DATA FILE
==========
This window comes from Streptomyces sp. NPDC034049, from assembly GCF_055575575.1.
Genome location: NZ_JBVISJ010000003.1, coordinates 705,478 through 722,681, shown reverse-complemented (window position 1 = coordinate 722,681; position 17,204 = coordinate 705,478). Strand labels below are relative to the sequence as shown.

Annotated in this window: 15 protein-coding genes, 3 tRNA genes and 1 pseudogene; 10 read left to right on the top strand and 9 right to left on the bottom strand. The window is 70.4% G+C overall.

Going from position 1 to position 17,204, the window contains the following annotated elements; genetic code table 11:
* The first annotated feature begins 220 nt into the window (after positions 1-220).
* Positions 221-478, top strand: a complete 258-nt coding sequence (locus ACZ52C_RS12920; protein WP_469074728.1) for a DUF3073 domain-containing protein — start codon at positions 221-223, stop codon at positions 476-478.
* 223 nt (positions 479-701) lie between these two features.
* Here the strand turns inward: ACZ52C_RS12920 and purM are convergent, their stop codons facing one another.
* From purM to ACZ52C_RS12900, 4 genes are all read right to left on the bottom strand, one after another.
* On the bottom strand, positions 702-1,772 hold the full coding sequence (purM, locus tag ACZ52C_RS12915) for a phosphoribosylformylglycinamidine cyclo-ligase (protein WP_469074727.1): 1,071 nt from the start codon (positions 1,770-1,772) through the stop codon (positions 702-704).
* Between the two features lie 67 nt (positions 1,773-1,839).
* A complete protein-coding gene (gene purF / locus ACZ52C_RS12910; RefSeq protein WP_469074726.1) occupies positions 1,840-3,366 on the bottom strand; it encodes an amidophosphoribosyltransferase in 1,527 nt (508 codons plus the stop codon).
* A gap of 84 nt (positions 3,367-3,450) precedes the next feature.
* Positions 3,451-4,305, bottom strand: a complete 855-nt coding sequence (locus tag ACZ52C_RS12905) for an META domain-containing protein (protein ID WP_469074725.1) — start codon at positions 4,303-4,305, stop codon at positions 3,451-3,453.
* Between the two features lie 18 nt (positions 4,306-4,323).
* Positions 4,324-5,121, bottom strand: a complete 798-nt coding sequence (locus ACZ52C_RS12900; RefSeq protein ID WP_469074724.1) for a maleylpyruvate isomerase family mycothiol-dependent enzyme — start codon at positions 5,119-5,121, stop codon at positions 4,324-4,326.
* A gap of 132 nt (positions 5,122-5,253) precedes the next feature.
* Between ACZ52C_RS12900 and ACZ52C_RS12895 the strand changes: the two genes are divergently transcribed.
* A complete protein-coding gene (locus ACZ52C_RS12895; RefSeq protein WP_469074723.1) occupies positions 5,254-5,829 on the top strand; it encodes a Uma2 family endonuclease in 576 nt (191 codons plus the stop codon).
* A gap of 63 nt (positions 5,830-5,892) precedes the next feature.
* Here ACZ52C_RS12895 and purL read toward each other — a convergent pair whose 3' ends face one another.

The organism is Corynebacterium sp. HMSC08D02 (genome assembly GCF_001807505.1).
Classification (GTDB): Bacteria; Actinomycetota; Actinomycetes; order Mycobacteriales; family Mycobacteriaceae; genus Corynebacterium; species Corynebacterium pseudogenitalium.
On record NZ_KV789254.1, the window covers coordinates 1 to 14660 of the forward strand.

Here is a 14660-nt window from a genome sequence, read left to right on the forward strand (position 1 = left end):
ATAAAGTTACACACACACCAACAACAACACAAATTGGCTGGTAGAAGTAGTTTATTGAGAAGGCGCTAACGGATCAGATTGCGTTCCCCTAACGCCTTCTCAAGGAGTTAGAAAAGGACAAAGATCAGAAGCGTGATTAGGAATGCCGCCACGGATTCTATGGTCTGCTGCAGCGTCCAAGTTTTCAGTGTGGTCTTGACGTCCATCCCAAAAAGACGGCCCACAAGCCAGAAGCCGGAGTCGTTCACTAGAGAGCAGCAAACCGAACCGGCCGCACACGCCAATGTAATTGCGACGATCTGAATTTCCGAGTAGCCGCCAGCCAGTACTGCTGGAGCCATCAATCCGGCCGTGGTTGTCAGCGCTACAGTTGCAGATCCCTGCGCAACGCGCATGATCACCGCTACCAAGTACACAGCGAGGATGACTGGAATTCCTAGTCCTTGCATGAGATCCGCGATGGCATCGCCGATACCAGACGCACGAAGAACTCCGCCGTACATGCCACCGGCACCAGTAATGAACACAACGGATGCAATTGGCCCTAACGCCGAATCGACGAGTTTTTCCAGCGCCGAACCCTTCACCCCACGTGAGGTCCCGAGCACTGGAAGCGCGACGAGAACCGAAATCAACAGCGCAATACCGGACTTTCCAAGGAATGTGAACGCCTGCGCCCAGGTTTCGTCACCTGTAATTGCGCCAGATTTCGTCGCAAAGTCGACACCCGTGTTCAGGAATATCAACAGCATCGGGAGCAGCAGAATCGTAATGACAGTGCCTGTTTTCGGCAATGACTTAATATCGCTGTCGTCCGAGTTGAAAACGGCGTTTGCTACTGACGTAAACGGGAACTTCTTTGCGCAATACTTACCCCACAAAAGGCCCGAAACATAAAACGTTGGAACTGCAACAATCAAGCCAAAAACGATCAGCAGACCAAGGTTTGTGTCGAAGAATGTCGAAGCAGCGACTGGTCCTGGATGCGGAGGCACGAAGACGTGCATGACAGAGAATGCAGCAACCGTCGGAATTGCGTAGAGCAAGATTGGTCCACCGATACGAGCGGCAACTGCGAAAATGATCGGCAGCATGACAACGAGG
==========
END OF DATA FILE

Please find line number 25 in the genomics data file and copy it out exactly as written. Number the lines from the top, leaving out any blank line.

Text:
Here is a 14660-nt window from a genome sequence, read left to right on the forward strand (position 1 = left end):